Travelogue Hong Kong 1: Lantau

LANTAU
19-21 March 2014

It really is a long haul from Joburg to Hong Kong… but thanks to virtually empty flights, Emirates’ superlative entertainment options and delicious food and a mercifully short (2 hour)  stopover in Dubai, it wasn’t so bad. 

What was a bummer was finding out on landing at Hong Kong International Airport that we’d just missed the bus to Discovery Bay and had an hour to wait until the next one. Although not so bad, since it gave us chance to get local currency and – since the busses only take exact change and we were now only packing HK$500s – *have to* spend some.

I suggested a bottle of water, but Christian returned with 2 beers, seemingly “a sign” since they amounted to HK$30 and we needed HK$70 for the bus. Amazing how much brighter the small things seem after 5 hours sprawled across 3 seats on the first flight plus 2 hours and some change over 2 (well, 2.5 if you consider that my head was on Christian’s lap) seats on the second. With a hearty “cheers”, we celebrated our arrival. 

We had had no choice but to wait for the bus to take us to Discovery Bay because they don’t allow cars or taxis on that part of the island. We tried googling (using the airport’s free wifi – very civilised) but came up dry. What we did find out, is that the utility of cars has been replaced with golf carts. There are only 500 licenses though, so sometimes golf carts can cost up to HK$2 million!

There wasn’t much – besides blocks and blocks of apartments, mostly 30 stories high! – on the drive from the airport and we were disappointed that it was foggy as we drove into Discovery Bay (by now around 11pm), so we couldn’t see anything nor get our bearings. By the time we’d wound downhill to our destination, the Auberge, at the water’s edge, the mist was palpable! The air was the kind of wet that makes your hair curl as you step off the bus. Literally. :/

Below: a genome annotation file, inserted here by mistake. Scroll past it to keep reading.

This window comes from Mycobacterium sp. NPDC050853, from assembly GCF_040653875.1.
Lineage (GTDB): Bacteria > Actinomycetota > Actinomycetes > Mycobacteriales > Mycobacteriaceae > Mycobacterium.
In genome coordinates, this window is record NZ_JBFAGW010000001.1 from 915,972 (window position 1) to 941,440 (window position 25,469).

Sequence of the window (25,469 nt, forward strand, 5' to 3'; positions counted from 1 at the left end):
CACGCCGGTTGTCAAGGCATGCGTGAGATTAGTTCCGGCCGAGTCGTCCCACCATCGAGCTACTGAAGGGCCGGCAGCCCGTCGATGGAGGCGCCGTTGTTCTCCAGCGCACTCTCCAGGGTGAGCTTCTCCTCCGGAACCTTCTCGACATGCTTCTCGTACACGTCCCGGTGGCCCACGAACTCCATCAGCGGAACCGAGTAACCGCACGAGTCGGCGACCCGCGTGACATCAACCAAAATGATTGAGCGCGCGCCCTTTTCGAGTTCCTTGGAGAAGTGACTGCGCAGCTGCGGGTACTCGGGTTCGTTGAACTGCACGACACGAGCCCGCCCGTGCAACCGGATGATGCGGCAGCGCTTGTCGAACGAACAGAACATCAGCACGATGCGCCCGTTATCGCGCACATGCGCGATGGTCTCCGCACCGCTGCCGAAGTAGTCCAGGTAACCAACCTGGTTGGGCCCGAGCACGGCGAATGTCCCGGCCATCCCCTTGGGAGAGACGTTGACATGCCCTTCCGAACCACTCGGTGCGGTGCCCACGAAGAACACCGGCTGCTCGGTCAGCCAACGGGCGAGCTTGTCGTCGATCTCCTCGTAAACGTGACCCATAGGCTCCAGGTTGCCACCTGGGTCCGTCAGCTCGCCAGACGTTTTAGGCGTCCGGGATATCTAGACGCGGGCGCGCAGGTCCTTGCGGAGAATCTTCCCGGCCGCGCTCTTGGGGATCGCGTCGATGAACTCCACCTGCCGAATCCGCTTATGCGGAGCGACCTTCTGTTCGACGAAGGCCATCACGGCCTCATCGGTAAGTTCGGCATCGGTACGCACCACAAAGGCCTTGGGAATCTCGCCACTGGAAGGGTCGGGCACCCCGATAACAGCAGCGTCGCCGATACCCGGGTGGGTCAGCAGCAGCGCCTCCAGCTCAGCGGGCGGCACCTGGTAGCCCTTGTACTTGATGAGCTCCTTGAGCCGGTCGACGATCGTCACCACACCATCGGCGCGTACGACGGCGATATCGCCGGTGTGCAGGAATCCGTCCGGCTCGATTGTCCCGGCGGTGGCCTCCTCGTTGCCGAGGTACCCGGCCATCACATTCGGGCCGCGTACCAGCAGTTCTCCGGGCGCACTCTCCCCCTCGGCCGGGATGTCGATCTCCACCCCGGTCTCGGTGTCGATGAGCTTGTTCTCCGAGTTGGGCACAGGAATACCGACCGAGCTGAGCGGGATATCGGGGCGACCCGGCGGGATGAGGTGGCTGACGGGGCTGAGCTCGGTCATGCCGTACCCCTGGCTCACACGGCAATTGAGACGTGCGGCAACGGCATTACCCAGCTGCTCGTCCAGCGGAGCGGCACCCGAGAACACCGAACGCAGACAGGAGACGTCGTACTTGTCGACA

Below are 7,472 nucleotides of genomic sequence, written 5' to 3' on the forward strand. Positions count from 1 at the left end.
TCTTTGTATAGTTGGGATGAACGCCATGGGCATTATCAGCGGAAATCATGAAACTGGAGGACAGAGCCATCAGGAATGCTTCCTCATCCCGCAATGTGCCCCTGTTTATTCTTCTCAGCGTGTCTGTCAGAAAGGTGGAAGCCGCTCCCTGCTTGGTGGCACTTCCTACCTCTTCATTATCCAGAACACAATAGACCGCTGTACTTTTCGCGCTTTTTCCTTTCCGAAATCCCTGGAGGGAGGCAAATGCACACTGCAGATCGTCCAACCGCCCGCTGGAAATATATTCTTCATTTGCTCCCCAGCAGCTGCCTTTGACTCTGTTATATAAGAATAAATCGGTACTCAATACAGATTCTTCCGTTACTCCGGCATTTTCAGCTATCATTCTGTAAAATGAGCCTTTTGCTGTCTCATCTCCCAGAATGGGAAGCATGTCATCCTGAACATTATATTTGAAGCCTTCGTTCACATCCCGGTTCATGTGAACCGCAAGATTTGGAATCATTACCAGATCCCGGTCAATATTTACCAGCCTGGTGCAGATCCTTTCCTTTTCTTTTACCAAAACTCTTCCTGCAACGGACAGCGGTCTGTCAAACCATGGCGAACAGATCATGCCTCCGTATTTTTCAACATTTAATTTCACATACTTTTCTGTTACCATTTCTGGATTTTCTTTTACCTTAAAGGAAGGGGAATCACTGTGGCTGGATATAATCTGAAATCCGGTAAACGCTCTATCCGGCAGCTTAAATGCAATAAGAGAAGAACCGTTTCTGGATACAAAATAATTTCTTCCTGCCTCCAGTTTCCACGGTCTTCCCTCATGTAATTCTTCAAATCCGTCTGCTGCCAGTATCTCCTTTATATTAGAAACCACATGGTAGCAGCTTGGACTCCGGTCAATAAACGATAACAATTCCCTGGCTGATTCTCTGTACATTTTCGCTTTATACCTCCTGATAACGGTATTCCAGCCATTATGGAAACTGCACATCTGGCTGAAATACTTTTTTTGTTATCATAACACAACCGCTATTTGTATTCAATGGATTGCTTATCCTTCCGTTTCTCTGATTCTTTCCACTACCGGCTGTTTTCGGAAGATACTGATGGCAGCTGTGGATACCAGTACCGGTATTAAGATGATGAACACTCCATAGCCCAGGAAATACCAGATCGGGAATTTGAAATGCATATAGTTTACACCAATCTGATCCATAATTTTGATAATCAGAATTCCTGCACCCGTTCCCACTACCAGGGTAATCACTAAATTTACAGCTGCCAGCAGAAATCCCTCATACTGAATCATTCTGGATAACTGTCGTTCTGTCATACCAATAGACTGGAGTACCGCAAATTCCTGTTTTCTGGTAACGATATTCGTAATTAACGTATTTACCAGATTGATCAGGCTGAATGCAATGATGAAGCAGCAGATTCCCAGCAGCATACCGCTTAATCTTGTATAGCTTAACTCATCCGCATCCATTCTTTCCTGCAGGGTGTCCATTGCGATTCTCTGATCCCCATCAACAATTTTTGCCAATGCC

The hotel is gorgeous! Enormous cavernous reception with elaborate strings of fist-sized blue/azure/grey crystals hanging like chandeliers, grandiose escalier up to the left, 2 decadent curves of couches parenthesising a central  lounge area, concierge to greet us, porters to serve us, reception ma’am and sirring up a storm to us… certainly above our usual modest level of holiday accommodation! 

We completed check-in (a lot longer than we’re used to since there were so many more features and facilities for us to be briefed on), freshened up in our (beautiful) suite and were out the door to go exploring.

Fail.

While it’s super convenient that the Auberge annexes the Grand Plaza, everything was closed – judging by the signs, at 10. Fortunately we’d eaten our fill on the flights (yes, 2 unchoosebetweenable options had again led to a “chicken [nasai goreng] AND fish [in cream parsley sauce with oregano potatoes]” answer to the stewardess’s predictable question), so didn’t need fuelling and it was nice to take a walk around anyway and stretch legs and whatnot. 

Discovery Bay is situated on the NNW coast of Lantau Island, which is connected to the mainland by a bridge. The Auberge is situated at the top end of a curved bay, with a beach to the North and Disneyland to the North West. We walked south to see what all we could see along our bay’s shoreline.